Mathematics Libraries

Already proven or standard math routines that you can use to solve problems can be found in mathematics libraries. For more information, please send e-mail to


Sources for Help

In general, you will find that the facility that houses the machine you are working on can help you with computing questions. Your project mentor can help you with questions about the project, and your sponsoring teacher can help you locate resources and interact with your school administrators and the Challenge officials.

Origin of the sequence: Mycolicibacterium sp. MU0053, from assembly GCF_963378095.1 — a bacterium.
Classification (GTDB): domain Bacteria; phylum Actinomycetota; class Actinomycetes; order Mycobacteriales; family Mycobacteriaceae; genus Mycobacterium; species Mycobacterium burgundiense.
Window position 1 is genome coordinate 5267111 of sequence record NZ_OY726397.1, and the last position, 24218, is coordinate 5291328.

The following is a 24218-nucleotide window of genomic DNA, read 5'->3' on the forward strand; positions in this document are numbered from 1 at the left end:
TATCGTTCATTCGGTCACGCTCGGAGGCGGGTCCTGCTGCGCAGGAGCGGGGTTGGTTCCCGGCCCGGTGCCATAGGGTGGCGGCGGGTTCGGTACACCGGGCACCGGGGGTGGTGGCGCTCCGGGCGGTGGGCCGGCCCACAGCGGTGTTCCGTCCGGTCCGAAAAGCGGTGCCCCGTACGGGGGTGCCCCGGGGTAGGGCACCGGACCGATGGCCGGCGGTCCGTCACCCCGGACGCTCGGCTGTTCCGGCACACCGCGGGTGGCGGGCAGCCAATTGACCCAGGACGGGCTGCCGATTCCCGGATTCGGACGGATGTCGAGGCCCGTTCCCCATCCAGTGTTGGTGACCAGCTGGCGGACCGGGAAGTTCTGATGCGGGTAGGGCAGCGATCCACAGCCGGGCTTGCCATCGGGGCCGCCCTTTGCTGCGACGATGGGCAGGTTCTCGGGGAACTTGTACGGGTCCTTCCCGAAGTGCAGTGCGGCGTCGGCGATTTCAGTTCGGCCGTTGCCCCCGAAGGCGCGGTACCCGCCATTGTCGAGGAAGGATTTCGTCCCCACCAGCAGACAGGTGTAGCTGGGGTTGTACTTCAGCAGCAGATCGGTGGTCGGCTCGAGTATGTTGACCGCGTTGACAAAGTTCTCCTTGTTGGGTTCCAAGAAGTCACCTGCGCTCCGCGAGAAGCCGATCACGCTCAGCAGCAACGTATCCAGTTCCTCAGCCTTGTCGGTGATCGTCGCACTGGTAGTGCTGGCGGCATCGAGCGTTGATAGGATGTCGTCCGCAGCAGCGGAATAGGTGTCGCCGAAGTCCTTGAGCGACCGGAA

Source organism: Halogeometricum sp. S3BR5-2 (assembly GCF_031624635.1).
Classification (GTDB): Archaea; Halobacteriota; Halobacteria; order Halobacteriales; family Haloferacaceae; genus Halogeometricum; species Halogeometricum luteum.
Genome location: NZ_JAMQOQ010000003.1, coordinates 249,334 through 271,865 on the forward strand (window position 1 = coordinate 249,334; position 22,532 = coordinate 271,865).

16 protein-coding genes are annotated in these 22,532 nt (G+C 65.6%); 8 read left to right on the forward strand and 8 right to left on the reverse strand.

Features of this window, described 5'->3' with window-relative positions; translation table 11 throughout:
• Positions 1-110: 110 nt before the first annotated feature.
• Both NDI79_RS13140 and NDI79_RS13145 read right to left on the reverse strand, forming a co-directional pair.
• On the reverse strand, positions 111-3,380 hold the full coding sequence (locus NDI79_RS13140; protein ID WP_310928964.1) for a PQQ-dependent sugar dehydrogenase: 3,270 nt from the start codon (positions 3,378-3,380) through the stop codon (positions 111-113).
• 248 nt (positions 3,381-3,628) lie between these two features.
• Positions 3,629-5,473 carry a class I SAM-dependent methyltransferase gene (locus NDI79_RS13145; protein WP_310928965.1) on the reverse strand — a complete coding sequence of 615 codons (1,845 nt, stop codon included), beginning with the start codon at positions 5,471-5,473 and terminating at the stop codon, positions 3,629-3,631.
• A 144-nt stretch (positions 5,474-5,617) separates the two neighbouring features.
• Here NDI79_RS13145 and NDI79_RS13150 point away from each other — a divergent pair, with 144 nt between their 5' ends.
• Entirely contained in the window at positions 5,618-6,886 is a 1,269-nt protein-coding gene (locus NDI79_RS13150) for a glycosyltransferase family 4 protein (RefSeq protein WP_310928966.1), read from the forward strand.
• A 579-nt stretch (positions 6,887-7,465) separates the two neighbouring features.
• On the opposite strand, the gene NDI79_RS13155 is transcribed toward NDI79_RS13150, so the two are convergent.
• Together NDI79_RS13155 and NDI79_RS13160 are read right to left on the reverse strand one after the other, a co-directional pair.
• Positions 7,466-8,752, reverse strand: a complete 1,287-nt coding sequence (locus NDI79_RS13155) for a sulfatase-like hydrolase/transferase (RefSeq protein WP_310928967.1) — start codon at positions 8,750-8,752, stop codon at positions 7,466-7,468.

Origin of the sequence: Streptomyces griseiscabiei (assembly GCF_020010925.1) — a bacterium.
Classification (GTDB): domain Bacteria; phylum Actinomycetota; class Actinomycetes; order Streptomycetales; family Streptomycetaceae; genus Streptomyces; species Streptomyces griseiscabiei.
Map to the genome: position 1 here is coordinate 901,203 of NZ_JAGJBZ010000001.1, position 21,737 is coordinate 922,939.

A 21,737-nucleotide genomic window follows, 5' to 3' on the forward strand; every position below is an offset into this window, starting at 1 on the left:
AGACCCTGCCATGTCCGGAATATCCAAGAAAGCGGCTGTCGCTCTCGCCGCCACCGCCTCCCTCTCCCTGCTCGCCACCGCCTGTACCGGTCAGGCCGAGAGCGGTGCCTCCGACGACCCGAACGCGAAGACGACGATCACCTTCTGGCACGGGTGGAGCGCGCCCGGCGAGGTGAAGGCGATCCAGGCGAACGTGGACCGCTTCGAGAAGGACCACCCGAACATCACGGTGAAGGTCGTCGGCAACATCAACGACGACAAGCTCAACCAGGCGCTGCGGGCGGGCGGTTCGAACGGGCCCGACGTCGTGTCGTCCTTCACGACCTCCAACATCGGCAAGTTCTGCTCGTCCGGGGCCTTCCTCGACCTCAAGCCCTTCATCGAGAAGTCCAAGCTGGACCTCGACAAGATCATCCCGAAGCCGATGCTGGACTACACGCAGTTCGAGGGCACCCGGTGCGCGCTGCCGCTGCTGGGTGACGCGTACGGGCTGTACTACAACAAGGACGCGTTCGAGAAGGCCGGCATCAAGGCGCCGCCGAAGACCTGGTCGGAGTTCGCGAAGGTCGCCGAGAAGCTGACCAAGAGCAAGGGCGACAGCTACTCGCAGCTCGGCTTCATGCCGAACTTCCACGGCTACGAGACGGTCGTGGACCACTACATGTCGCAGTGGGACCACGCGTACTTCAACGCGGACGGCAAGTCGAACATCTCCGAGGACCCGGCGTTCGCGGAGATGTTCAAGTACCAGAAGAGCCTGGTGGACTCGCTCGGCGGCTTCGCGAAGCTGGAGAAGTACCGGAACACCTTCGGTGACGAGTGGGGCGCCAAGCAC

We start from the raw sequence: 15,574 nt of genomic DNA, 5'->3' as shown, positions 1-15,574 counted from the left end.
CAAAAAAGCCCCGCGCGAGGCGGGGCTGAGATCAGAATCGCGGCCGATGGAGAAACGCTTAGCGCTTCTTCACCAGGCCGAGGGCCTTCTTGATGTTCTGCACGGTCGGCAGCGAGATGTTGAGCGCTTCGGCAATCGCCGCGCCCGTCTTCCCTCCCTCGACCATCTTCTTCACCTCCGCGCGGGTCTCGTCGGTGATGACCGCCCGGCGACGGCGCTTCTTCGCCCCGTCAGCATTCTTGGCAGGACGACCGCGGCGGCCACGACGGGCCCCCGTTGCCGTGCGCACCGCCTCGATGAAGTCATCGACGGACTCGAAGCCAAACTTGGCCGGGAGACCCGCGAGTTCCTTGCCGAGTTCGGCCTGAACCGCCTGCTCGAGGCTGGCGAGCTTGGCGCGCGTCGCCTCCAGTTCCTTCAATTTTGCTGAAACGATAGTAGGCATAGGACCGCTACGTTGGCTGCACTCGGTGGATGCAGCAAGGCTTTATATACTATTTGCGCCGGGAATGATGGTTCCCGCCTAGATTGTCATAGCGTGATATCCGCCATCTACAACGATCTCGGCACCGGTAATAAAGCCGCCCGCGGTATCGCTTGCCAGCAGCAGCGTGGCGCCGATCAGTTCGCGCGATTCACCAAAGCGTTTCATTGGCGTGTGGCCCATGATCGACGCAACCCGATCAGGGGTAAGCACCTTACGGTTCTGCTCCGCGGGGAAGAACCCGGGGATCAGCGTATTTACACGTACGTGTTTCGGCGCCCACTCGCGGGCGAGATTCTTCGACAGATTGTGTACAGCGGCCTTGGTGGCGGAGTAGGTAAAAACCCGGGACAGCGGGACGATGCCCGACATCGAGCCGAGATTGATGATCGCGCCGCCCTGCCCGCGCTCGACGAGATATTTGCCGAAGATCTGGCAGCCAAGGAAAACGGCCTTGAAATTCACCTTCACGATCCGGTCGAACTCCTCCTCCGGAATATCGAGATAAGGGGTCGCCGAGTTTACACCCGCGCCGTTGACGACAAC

The following list tells you how to get information from the different computer sites. Remember that e-mail is usually the best way to get help from these organizations.


Getting Help from the Computer Sites

Los Alamos National Laboratory

The staff in the ICN Consulting Office will answer general questions about the comput ers, logging in to the computers, or security problems. Office hours are from 8 a.m. to 5 p.m., Monday through Friday. Messages sent after work hours will be answered the following work day.

e-mail: Phone: (505) 667-5746

New Mexico State University

If your team is using the computer at New Mexico State University can receive help by contacting Don Connell.

e-mail: Phone: (505) 646-8068

Sandia National Laboratories

If you are working on a computer at Sandia, use the following e-mail address and phone number to get assistance.

e-mail: Phone: (505) 845-7825

Maui High Performance Computing Center